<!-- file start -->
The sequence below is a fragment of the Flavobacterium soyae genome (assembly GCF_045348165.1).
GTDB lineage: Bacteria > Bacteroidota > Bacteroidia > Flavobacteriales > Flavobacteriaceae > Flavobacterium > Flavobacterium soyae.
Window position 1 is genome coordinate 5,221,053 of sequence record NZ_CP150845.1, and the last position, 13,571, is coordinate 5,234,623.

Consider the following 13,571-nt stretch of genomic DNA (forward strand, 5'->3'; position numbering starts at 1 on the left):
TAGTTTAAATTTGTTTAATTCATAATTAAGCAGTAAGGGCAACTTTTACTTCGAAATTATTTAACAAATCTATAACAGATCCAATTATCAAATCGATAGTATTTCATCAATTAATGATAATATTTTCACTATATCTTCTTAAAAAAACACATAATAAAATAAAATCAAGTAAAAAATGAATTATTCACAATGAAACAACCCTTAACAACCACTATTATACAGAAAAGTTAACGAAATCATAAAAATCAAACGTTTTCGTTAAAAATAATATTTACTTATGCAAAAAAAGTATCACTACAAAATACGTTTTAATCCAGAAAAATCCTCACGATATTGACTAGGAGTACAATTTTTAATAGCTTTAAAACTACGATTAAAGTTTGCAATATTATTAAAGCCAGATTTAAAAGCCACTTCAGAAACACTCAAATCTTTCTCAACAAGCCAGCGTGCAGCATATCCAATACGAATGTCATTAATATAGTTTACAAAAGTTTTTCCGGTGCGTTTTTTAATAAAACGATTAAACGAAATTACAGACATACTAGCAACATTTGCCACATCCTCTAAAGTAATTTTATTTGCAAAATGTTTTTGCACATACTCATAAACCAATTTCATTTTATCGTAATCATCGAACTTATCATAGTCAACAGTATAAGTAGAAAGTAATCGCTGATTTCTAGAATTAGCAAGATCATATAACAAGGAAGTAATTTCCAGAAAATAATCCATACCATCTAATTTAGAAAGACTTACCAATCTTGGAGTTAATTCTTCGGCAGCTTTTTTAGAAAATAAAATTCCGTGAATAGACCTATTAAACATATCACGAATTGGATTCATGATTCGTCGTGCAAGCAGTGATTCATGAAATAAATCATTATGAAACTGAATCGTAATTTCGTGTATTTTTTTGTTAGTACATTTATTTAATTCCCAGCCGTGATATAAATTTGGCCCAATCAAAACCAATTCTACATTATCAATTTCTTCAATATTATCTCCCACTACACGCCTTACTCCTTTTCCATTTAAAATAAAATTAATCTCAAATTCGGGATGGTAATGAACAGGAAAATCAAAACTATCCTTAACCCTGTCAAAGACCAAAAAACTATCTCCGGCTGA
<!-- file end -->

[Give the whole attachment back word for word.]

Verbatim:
The sequence below is a fragment of the Flavobacterium soyae genome (assembly GCF_045348165.1).
GTDB lineage: Bacteria > Bacteroidota > Bacteroidia > Flavobacteriales > Flavobacteriaceae > Flavobacterium > Flavobacterium soyae.
Window position 1 is genome coordinate 5,221,053 of sequence record NZ_CP150845.1, and the last position, 13,571, is coordinate 5,234,623.

Consider the following 13,571-nt stretch of genomic DNA (forward strand, 5'->3'; position numbering starts at 1 on the left):
TAGTTTAAATTTGTTTAATTCATAATTAAGCAGTAAGGGCAACTTTTACTTCGAAATTATTTAACAAATCTATAACAGATCCAATTATCAAATCGATAGTATTTCATCAATTAATGATAATATTTTCACTATATCTTCTTAAAAAAACACATAATAAAATAAAATCAAGTAAAAAATGAATTATTCACAATGAAACAACCCTTAACAACCACTATTATACAGAAAAGTTAACGAAATCATAAAAATCAAACGTTTTCGTTAAAAATAATATTTACTTATGCAAAAAAAGTATCACTACAAAATACGTTTTAATCCAGAAAAATCCTCACGATATTGACTAGGAGTACAATTTTTAATAGCTTTAAAACTACGATTAAAGTTTGCAATATTATTAAAGCCAGATTTAAAAGCCACTTCAGAAACACTCAAATCTTTCTCAACAAGCCAGCGTGCAGCATATCCAATACGAATGTCATTAATATAGTTTACAAAAGTTTTTCCGGTGCGTTTTTTAATAAAACGATTAAACGAAATTACAGACATACTAGCAACATTTGCCACATCCTCTAAAGTAATTTTATTTGCAAAATGTTTTTGCACATACTCATAAACCAATTTCATTTTATCGTAATCATCGAACTTATCATAGTCAACAGTATAAGTAGAAAGTAATCGCTGATTTCTAGAATTAGCAAGATCATATAACAAGGAAGTAATTTCCAGAAAATAATCCATACCATCTAATTTAGAAAGACTTACCAATCTTGGAGTTAATTCTTCGGCAGCTTTTTTAGAAAATAAAATTCCGTGAATAGACCTATTAAACATATCACGAATTGGATTCATGATTCGTCGTGCAAGCAGTGATTCATGAAATAAATCATTATGAAACTGAATCGTAATTTCGTGTATTTTTTTGTTAGTACATTTATTTAATTCCCAGCCGTGATATAAATTTGGCCCAATCAAAACCAATTCTACATTATCAATTTCTTCAATATTATCTCCCACTACACGCCTTACTCCTTTTCCATTTAAAATAAAATTAATCTCAAATTCGGGATGGTAATGAACAGGAAAATCAAAACTATCCTTAACCCTGTCAAAGACCAAAAAACTATCTCCGGCTGA